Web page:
Technology and health-care companies drove a broad slide in U.S. stocks early Wednesday afternoon, erasing the market’s solid gains from a day earlier.
The sell-off, which followed a wobbly start for the market, put the Dow Jones Industrial Average on track to end the month with a loss.
The yield on the benchmark 10-year Treasury note continued to decline, dropping to 2.37 percent from 2.41 percent late Tuesday. That remained below the yield on the three-month Treasury bill, which can be a worrying sign for the market. When that kind of “inversion” in bond yields occurs, economists fear it may signal a recession within the coming year.
Chipmakers were among the big technology sector decliners. Advanced Micro Devices fell 3.7 percent, and Micron Technology dropped 2.5 percent. Centene led the slide in health sector stocks, giving up 7.7 percent, after agreeing to buy WellCare Health Plans for more than $15 billion.
Banks fell as bond prices rose, pulling yields lower, which cuts into lenders’ ability to charge higher rates on loans. Bank of New York Mellon was down 1.6 percent.
U.S. stocks remain on track to finish the quarter with solid gains, even after Wednesday’s wave of selling and a steep sell-off last week as traders fretted over the slowing global economy and implications of the inversion in bond yields.
Investors are still waiting to see how the U.S. and China will resolve their costly trade dispute, with high-level talks between Washington and Beijing scheduled to resume Thursday. They’re also looking ahead to the next batch of corporate earnings reports, which start to roll in next week.
ANALYST’S TAKE: “People are trying to figure out what things like the inverted yield curve could mean,” said Sameer Samana, senior global market strategist at Wells Fargo Investment Institute. “They’re also trying to figure out exactly how the Brexit drama will finally unfold, and then you also have issues like trade orbiting and all of that comes amid the backdrop of pretty mixed economic data.”
KEEPING SCORE: The Dow Jones Industrial Average lost 147 points, or 0.6 percent, to 25,510 as of 12:43 p.m. Eastern Time. The S&P 500 index slid 0.8 percent, and the Nasdaq composite fell 1 percent. The Russell 2000 index of smaller company stocks was down 0.9 percent.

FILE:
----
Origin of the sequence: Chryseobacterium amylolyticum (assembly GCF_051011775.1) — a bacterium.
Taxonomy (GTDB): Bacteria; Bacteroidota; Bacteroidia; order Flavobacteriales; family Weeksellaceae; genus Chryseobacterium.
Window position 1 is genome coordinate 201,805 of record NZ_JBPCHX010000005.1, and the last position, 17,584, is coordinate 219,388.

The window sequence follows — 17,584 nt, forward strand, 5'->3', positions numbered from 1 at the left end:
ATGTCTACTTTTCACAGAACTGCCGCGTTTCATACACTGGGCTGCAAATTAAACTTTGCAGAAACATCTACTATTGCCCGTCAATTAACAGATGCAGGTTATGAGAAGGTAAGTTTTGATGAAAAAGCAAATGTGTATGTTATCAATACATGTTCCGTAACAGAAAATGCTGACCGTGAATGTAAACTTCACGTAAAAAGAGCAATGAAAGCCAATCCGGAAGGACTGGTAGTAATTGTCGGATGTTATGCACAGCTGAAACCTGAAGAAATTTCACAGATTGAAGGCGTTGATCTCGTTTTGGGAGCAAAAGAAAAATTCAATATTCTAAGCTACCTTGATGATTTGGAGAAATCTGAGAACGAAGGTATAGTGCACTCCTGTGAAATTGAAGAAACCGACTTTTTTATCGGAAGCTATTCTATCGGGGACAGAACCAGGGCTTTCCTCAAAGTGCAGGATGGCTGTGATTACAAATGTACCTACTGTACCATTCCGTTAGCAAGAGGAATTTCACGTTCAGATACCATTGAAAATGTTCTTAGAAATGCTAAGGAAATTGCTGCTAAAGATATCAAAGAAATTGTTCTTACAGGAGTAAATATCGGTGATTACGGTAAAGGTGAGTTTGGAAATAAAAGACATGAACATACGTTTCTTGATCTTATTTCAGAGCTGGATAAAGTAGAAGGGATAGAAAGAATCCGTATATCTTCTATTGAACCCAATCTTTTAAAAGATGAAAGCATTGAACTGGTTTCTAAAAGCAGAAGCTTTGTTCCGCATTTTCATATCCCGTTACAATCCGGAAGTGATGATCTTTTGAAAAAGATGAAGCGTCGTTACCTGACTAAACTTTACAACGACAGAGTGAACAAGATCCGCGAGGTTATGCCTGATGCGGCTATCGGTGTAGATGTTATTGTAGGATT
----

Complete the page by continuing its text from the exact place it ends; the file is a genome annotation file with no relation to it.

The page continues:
The benchmark S&P 500 index is up more than 11 percent so far in 2019, an unusually strong start to the year.
Major European indexes were moving mostly higher Wednesday as investors kept a close eye on developments in Britain, where lawmakers were debating various alternatives for the country’s split from the European Union.
HEALTHY COMBO: WellCare Health Plans jumped 9.5 percent after the company agreed to be acquired by rival Centene for more than $15 billion. Centene shares slid 7.7 percent.
Both companies are big players in the Affordable Care Act market. The deal comes two days day after the Trump administration attacked the ACA in court, saying that former President Barack Obama’s health care law should be declared unconstitutional.
TAKING FLIGHT: Airlines bucked the broader decline in industrial sector stocks. Southwest Airlines rose 1.9 percent, Delta Air Lines added 1.5 percent and American Airlines Group picked up 2.2 percent.
HOME SWEET HOME: Homebuilders climbed following news that mortgage applications rose sharply last week as the average rate for a 30-year fixed-rate home loan declined from a week earlier.
LGI Homes jumped 6.4 percent and PulteGroup rose 4.9 percent.
ON SOUND FOOTING: Shoe Carnival jumped 20.5 percent after the retailer’s fourth-quarter earnings and revenue exceeded analysts’ forecasts.